Plenty of people have looked up to Mariah Carey over the years, but has anyone ever related to her? It seems impossible: from the beginning, with 1990's plastic-soul-gone-pop "Vision Of Love," she's never seemed especially personable. (Or even, frankly, human.) She was a hit machine in a very literal sense: Her songs were inescapable, most of them sounded alike, and they seemed like they were never going to stop, until the belly-flop of Glitter and her attendant public meltdown. It wasn't just well-wishing that made 2005's The Emancipation Of Mimi the first Mariah Carey album with a sense of urgency: She'd also calmed down as a vocalist, removing many of her fripperies and mannerisms, and bearing down hard on the lyrics in songs like "We Belong Together." Which gave Carey's music something else it had never previously had—subtlety.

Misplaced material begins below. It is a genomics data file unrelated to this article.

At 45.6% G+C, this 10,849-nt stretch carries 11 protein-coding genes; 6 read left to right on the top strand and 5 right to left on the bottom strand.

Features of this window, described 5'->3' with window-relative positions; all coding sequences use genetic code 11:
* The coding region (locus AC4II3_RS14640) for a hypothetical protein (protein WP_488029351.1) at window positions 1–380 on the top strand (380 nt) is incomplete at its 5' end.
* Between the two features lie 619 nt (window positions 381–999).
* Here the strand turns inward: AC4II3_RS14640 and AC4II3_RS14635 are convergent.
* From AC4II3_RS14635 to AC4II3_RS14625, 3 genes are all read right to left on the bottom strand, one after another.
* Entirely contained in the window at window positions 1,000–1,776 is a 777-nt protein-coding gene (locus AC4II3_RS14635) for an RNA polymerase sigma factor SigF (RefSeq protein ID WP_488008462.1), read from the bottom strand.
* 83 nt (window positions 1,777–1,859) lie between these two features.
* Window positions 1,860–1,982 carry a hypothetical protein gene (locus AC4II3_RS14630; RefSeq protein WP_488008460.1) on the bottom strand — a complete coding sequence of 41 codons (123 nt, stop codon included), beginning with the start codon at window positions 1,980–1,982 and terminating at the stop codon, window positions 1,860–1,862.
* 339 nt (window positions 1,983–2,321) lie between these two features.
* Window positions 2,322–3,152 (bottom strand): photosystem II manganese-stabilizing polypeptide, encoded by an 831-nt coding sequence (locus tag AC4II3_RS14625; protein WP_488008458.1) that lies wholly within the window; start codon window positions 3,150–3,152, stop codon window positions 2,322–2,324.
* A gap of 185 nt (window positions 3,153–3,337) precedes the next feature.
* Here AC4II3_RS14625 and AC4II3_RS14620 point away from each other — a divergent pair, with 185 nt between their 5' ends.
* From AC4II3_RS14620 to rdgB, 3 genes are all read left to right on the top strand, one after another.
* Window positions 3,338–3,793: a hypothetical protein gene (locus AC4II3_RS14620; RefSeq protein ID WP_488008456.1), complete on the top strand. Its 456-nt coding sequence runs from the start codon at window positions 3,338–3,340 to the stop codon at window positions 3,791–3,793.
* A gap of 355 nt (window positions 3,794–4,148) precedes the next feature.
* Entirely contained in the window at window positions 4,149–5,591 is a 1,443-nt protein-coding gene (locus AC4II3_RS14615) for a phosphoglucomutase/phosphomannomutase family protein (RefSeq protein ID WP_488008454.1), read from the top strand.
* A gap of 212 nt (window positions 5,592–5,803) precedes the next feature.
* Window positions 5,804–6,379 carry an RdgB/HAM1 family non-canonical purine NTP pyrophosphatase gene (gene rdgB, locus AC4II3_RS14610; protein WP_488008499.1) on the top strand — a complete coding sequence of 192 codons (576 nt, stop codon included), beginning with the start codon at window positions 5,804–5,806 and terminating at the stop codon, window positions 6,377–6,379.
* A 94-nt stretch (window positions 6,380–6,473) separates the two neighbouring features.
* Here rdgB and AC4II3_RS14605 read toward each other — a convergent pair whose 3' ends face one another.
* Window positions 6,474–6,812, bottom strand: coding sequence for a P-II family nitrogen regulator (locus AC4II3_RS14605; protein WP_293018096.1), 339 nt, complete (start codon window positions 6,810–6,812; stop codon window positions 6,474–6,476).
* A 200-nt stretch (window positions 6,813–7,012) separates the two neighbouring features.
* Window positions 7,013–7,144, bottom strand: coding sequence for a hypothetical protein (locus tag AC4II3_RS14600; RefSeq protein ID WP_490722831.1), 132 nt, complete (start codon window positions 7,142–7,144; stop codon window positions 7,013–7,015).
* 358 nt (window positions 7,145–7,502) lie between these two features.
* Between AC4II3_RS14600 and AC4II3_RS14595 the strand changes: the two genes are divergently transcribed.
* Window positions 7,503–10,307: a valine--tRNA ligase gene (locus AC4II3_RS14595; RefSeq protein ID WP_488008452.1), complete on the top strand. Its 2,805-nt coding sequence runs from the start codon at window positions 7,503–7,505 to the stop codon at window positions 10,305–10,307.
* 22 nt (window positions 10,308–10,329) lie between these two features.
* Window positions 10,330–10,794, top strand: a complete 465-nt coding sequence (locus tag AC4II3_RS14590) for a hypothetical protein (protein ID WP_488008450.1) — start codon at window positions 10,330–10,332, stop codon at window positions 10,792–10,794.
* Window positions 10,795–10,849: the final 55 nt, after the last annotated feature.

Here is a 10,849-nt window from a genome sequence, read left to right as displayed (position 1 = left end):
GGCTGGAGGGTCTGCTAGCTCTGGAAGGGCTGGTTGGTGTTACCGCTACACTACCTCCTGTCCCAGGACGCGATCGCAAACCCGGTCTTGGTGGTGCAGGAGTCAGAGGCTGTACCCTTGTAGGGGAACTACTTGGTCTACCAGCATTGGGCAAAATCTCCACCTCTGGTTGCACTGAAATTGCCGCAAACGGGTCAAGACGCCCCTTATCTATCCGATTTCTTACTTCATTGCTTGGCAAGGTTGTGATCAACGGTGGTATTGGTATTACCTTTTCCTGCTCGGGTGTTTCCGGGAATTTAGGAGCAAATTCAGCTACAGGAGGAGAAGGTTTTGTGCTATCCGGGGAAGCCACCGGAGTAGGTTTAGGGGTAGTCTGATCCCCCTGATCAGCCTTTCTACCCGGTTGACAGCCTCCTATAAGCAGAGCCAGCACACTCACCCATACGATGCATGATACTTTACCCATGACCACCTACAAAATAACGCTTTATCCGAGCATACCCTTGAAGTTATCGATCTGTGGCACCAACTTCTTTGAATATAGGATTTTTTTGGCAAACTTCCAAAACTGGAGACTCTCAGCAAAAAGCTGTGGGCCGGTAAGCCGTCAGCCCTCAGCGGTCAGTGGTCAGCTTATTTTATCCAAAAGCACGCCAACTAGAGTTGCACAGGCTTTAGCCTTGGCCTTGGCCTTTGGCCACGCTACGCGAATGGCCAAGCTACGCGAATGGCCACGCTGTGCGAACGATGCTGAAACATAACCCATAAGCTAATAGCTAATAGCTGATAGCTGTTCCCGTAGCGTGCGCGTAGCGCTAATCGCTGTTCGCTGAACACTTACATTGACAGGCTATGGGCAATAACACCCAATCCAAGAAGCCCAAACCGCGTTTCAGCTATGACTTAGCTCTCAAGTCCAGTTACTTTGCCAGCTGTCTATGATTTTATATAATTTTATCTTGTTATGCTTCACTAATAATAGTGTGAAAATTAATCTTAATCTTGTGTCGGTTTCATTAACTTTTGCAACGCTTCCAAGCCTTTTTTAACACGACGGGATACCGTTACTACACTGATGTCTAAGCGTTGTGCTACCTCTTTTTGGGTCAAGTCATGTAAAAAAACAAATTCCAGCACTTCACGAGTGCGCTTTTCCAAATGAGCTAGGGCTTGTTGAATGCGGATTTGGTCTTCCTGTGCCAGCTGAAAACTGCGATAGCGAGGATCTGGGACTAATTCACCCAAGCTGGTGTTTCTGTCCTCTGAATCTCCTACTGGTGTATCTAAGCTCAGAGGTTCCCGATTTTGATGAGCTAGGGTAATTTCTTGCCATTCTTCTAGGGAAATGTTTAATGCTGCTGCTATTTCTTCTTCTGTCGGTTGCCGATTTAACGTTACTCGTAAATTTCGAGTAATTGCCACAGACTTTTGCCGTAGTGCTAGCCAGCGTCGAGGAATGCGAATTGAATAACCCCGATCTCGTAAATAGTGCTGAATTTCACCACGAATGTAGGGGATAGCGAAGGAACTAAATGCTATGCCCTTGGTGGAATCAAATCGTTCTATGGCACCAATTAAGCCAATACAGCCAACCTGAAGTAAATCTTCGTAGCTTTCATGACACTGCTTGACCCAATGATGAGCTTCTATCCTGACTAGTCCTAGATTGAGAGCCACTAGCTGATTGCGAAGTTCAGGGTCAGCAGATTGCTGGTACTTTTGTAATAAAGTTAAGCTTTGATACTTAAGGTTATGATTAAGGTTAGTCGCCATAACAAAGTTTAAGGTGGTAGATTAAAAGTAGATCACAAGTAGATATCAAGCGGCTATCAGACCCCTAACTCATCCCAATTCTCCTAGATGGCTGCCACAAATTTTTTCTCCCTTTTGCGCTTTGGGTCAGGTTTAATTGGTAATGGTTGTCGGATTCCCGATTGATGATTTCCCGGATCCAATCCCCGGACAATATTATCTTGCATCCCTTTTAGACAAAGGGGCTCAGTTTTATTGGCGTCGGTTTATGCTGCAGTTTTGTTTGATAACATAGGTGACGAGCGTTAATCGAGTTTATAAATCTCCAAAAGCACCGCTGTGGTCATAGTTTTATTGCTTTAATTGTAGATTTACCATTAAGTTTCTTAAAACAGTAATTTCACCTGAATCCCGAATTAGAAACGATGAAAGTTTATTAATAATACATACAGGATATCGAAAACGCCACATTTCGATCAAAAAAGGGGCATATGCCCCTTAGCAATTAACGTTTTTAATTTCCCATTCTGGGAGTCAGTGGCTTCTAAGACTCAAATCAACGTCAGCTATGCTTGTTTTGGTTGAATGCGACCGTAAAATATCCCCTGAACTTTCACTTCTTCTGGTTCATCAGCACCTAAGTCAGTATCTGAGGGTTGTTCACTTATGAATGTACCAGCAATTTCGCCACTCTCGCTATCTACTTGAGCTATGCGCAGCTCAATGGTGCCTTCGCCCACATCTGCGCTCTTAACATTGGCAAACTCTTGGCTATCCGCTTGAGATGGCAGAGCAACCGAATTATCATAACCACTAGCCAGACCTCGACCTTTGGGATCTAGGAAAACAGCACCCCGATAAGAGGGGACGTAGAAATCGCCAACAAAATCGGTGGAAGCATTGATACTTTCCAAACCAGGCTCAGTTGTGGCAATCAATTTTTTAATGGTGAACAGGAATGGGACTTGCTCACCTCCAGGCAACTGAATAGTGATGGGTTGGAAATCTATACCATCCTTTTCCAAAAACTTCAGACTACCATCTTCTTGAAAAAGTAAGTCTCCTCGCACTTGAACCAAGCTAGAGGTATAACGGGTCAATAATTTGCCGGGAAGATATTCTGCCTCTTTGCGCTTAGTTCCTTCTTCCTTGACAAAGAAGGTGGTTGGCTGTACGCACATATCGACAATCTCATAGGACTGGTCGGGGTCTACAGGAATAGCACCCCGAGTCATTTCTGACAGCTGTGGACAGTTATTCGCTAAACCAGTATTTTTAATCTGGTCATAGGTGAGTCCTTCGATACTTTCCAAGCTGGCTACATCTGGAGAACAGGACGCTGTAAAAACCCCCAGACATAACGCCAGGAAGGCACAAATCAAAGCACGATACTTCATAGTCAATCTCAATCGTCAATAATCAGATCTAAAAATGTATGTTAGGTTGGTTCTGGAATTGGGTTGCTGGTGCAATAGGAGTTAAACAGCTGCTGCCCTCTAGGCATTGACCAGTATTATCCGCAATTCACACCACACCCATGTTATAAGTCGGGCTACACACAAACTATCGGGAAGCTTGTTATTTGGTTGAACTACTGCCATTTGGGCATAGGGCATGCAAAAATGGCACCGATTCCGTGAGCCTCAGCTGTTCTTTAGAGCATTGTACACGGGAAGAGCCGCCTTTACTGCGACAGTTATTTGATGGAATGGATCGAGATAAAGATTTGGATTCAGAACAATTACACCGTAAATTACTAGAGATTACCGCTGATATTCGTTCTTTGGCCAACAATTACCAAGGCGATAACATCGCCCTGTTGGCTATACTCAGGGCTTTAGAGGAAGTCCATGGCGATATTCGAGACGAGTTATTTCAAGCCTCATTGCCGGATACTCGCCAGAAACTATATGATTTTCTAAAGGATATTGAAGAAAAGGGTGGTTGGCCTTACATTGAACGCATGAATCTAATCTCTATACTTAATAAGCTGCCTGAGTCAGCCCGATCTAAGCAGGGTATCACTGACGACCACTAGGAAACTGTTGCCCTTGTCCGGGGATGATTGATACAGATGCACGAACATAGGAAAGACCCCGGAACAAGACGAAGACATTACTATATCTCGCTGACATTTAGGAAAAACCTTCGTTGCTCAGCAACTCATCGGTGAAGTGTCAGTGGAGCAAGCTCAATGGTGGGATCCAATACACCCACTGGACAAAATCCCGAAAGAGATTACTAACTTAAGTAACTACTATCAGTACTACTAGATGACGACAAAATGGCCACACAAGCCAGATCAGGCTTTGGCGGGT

So it's only natural that E=MC2 is a more formulaic (maybe even robotic) variation on Carey's previous triumph. But much of the album uses that formula cannily. "Touch My Body" is airily teasing, though much more effectively in the stacked backing vocals than on the occasional vocal breakouts. "I'm That Chick" is appealingly coy, Michael Jackson-quoting disco that's safe as milk, but goes down like Strawberry Quik. That isn't too far from the way the album works as a whole: It's skillful and winsome enough that the other hits it spins off will stay pleasant, if not revelatory.